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Study reveals origins of guinea pig domestication
It is commonly accepted that guinea pigs became domesticated in and Andes region of South America.

Researchers use ancient DNA from archaeological guinea pig remains.

A new study has shed light guinea pig domestication and how and why these popular pets became distributed around the world.

Writing in the journal Scientific Reports, researchers describe how they used ancient DNA from archaeological guinea pig remains to reveal their transmission from an ancient food source to much-loved pets.

It is commonly accepted that guinea pigs became domesticated in the Andes region of South America around 10,000 years ago. Guinea pigs were viewed as a vital food source and widely used in religious ceremonies.

But sometime around AD 500, guinea pigs were introduced to the islands of the Caribbean through at least one of several established networks. In the study, researchers set out to pinpoint where these guinea pigs originated.

Scientists expected the guinea pigs to have travelled via Colombia because it is one of the closest locations to the Caribbean. But, after extracting DNA from several archaeological sites in the Caribbean, Peru, Colombia, Bolivia, Europe and North America, they found it was more likely that the guinea pigs came from Peru.

Following an analysis of guinea pig remains found in the Colombian Highlands, researchers were also surprised to discover the guinea pigs were from a different species, suggesting that guinea pig domestication likely took place independently in both Peru and Colombia.

Professor Matisoo-Smith from the University of Otago, New Zealand, explains: “They [guinea pigs] were and still are important food item in many parts of South America and cultures that derived from South America – people took them to live to introduce to new islands where they were not native or they traded them for other goods.

“The guinea pig was brought to Europe in the late 1500s or early 1600s by the Spanish and to North America in the early 1800s as part of the exotic pet trade. In the 18th-century guinea pigs began to be used by medical researchers as laboratory animals because they have many biological similarities to humans, thus the origin of the phrase ‘being a guinea pig’ in research.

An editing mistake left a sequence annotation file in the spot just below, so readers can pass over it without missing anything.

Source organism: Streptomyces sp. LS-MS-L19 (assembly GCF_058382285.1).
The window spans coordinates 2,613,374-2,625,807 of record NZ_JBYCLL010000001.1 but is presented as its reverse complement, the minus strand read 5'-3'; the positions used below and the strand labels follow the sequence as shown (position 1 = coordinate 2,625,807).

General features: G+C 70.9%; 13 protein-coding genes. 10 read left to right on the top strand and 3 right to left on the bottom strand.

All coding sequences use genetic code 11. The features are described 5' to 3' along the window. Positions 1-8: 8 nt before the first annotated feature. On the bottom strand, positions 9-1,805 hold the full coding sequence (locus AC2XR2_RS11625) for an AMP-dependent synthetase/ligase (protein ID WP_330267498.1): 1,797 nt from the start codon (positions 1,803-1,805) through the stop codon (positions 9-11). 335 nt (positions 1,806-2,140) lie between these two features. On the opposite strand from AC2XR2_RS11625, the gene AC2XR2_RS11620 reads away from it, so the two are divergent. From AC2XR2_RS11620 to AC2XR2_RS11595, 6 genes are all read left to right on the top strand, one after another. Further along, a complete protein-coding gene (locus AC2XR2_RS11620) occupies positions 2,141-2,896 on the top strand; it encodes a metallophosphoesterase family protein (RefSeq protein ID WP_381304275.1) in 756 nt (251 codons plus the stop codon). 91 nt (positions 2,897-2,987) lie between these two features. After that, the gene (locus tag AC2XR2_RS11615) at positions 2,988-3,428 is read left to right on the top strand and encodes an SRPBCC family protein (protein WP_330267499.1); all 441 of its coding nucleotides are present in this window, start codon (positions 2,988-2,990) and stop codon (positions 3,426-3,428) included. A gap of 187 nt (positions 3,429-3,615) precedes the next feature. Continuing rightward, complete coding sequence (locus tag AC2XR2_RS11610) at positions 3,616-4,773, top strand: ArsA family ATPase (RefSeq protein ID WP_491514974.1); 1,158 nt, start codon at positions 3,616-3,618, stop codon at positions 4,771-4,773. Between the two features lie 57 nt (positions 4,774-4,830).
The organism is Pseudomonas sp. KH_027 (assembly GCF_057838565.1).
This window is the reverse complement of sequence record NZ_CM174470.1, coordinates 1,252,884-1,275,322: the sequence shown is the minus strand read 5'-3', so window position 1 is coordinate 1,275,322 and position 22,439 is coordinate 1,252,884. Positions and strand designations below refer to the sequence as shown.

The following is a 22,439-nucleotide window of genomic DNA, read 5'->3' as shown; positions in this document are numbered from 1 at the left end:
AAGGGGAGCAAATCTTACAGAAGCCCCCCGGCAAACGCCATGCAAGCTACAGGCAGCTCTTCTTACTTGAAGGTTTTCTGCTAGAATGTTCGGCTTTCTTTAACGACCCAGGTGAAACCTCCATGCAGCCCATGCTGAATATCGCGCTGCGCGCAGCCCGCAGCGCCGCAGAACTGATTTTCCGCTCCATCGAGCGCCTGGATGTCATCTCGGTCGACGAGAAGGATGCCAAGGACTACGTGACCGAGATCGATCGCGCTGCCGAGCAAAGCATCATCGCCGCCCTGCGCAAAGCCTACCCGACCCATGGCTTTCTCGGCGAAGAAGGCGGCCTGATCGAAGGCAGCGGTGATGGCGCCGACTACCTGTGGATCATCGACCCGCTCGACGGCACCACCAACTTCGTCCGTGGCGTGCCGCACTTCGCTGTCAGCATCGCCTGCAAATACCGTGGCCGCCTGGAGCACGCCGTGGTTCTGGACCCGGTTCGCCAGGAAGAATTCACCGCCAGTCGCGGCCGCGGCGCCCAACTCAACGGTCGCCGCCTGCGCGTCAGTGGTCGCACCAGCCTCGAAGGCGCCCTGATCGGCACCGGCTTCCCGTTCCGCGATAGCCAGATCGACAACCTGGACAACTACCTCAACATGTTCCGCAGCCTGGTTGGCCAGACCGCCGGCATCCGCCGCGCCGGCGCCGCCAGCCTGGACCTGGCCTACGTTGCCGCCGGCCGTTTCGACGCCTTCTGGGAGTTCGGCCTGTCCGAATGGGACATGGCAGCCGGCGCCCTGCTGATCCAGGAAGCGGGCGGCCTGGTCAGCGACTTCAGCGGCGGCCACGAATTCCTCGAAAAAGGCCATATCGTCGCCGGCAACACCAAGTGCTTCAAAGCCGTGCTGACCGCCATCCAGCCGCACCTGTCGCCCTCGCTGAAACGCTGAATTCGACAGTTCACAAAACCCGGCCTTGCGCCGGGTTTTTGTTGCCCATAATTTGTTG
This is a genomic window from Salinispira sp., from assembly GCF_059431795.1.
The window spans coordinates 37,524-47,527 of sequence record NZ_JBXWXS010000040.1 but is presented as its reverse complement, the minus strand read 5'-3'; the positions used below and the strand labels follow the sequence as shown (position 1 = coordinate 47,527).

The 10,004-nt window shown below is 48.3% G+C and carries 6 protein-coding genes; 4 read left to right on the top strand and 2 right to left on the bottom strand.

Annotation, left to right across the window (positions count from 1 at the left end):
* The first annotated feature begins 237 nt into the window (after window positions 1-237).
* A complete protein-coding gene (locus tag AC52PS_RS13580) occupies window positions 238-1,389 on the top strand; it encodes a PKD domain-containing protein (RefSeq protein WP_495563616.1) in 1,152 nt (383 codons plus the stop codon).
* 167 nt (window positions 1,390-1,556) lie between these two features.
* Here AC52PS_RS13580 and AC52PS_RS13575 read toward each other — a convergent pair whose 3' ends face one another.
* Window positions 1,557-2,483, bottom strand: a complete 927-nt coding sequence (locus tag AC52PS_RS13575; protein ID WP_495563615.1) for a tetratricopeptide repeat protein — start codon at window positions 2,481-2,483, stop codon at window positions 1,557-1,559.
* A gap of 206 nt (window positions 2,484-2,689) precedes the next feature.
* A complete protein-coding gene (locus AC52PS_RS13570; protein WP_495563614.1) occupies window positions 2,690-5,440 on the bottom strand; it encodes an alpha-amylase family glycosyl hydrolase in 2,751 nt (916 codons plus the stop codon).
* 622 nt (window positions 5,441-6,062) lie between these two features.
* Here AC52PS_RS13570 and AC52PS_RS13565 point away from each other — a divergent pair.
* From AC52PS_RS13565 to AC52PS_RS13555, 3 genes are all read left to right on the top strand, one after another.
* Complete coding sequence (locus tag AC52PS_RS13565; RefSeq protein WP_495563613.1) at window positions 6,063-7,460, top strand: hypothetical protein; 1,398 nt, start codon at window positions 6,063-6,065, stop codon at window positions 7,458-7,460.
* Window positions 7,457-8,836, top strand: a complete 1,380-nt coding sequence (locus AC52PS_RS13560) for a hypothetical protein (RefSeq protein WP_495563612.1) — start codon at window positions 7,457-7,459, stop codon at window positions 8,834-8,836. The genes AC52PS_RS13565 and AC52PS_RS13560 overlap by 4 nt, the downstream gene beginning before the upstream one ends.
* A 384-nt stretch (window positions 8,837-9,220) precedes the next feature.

“All guinea pigs today - pets, those that are sold for meat in South America and Puerto Rico, and those used in medical research - are derived from the Peruvian domesticated guinea pigs.”

Researchers say their study shows that the history of guinea pigs is more complex than previously thought, and has implications for other studies regarding mammal domestication and distribution.

Professor Matisoo-Smith added: “Identifying the origins of the guinea pig remains from the Caribbean helps us to understand how the human trade networks in the region moved in the past 1000 years or so.

“Through this analysis of ancient guinea pig DNA, we better understand the history of human social interactions over thousands of years and across three continents. It also provides a critical historical perspective of the genetic diversity in guinea pigs and the relationship humans have had with this important domestic animals.”

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Webinar to focus on equine worm control

News Story 1
 Vets, veterinary nurses and RAMAs are being invited to join a free CPD webinar on late winter and early spring equine worm control.

Hosted by Zoetis vet Dr Wendy Talbot, the webinar aims to help prescribers understand which parasites are of most concern at this time of year. It will also cover how to assess parasite risk, selecting a suitable wormer and spring wormer plans, concluding with a Q&A session.

The webinar takes place on Thursday, 18 March at 10 am and will be repeated at 7 pm for those unable to listen during the day. To book the 10 am webinar, click here, and to register for the 7 pm webinar, click here

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Following a risk assessment, APHA has declared that no disease control zones have been put in place surrounding this non-commercial, non-poultry premises.

Eighteen cases of HPAI H5N8 have now been identified in poultry and other captive birds in England. A housing order for poultry and captive birds introduced by Defra to control the spread of the disease expired on 31 March, although bird keepers in England are still required by law to comply with biosecurity measures.

For more information, please click here.